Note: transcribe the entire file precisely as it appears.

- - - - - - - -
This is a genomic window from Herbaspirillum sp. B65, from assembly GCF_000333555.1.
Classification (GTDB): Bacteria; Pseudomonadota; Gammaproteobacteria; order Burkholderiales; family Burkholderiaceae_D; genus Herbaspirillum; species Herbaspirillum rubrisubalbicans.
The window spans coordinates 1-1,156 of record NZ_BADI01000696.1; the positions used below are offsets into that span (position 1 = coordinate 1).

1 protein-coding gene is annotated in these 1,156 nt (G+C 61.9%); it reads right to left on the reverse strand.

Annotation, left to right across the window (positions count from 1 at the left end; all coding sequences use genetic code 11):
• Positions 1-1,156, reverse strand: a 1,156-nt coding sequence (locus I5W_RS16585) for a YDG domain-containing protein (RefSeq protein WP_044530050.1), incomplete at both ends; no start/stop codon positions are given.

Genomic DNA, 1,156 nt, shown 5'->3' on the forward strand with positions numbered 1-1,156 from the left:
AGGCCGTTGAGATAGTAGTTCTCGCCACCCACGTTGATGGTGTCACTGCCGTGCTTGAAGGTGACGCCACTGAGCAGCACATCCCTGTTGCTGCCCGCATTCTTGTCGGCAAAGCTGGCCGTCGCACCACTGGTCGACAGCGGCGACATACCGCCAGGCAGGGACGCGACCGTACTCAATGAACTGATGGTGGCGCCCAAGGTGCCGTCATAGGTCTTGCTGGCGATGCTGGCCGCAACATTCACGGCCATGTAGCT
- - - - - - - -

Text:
This is a genomic window from Herbaspirillum sp. B65, from assembly GCF_000333555.1.
Classification (GTDB): Bacteria; Pseudomonadota; Gammaproteobacteria; order Burkholderiales; family Burkholderiaceae_D; genus Herbaspirillum; species Herbaspirillum rubrisubalbicans.
The window spans coordinates 1-1,156 of record NZ_BADI01000696.1; the positions used below are offsets into that span (position 1 = coordinate 1).

1 protein-coding gene is annotated in these 1,156 nt (G+C 61.9%); it reads right to left on the reverse strand.

Annotation, left to right across the window (positions count from 1 at the left end; all coding sequences use genetic code 11):
• Positions 1-1,156, reverse strand: a 1,156-nt coding sequence (locus I5W_RS16585) for a YDG domain-containing protein (RefSeq protein WP_044530050.1), incomplete at both ends; no start/stop codon positions are given.

Genomic DNA, 1,156 nt, shown 5'->3' on the forward strand with positions numbered 1-1,156 from the left:
AGGCCGTTGAGATAGTAGTTCTCGCCACCCACGTTGATGGTGTCACTGCCGTGCTTGAAGGTGACGCCACTGAGCAGCACATCCCTGTTGCTGCCCGCATTCTTGTCGGCAAAGCTGGCCGTCGCACCACTGGTCGACAGCGGCGACATACCGCCAGGCAGGGACGCGACCGTACTCAATGAACTGATGGTGGCGCCCAAGGTGCCGTCATAGGTCTTGCTGGCGATGCTGGCCGCAACATTCACGGCCATGTAGCT